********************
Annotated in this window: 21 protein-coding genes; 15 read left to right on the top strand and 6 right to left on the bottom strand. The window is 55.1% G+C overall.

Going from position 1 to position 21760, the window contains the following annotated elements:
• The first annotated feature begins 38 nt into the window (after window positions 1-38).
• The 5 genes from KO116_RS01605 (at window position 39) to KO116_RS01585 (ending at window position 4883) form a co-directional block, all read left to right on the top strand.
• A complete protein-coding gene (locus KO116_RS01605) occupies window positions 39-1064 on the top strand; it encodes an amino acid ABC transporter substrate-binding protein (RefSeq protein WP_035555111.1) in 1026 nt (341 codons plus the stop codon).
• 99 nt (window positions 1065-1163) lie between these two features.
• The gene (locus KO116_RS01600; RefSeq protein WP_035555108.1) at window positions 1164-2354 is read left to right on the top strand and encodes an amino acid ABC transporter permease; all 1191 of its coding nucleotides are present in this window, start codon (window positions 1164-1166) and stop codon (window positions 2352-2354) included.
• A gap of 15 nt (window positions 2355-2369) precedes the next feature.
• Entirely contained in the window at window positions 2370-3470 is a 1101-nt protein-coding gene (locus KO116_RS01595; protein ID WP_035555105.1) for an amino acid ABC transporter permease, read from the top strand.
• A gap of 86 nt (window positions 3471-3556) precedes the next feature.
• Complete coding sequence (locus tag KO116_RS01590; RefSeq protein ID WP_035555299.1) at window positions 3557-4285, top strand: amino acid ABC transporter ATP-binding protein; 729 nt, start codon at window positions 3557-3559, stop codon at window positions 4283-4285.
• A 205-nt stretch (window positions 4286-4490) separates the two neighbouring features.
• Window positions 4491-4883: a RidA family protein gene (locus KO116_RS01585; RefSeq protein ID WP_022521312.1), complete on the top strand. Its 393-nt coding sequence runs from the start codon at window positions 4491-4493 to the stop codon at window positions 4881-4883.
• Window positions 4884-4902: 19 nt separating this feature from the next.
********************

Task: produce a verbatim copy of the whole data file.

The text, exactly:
Annotated in this window: 21 protein-coding genes; 15 read left to right on the top strand and 6 right to left on the bottom strand. The window is 55.1% G+C overall.

Going from position 1 to position 21760, the window contains the following annotated elements:
• The first annotated feature begins 38 nt into the window (after window positions 1-38).
• The 5 genes from KO116_RS01605 (at window position 39) to KO116_RS01585 (ending at window position 4883) form a co-directional block, all read left to right on the top strand.
• A complete protein-coding gene (locus KO116_RS01605) occupies window positions 39-1064 on the top strand; it encodes an amino acid ABC transporter substrate-binding protein (RefSeq protein WP_035555111.1) in 1026 nt (341 codons plus the stop codon).
• 99 nt (window positions 1065-1163) lie between these two features.
• The gene (locus KO116_RS01600; RefSeq protein WP_035555108.1) at window positions 1164-2354 is read left to right on the top strand and encodes an amino acid ABC transporter permease; all 1191 of its coding nucleotides are present in this window, start codon (window positions 1164-1166) and stop codon (window positions 2352-2354) included.
• A gap of 15 nt (window positions 2355-2369) precedes the next feature.
• Entirely contained in the window at window positions 2370-3470 is a 1101-nt protein-coding gene (locus KO116_RS01595; protein ID WP_035555105.1) for an amino acid ABC transporter permease, read from the top strand.
• A gap of 86 nt (window positions 3471-3556) precedes the next feature.
• Complete coding sequence (locus tag KO116_RS01590; RefSeq protein ID WP_035555299.1) at window positions 3557-4285, top strand: amino acid ABC transporter ATP-binding protein; 729 nt, start codon at window positions 3557-3559, stop codon at window positions 4283-4285.
• A 205-nt stretch (window positions 4286-4490) separates the two neighbouring features.
• Window positions 4491-4883: a RidA family protein gene (locus KO116_RS01585; RefSeq protein ID WP_022521312.1), complete on the top strand. Its 393-nt coding sequence runs from the start codon at window positions 4491-4493 to the stop codon at window positions 4881-4883.
• Window positions 4884-4902: 19 nt separating this feature from the next.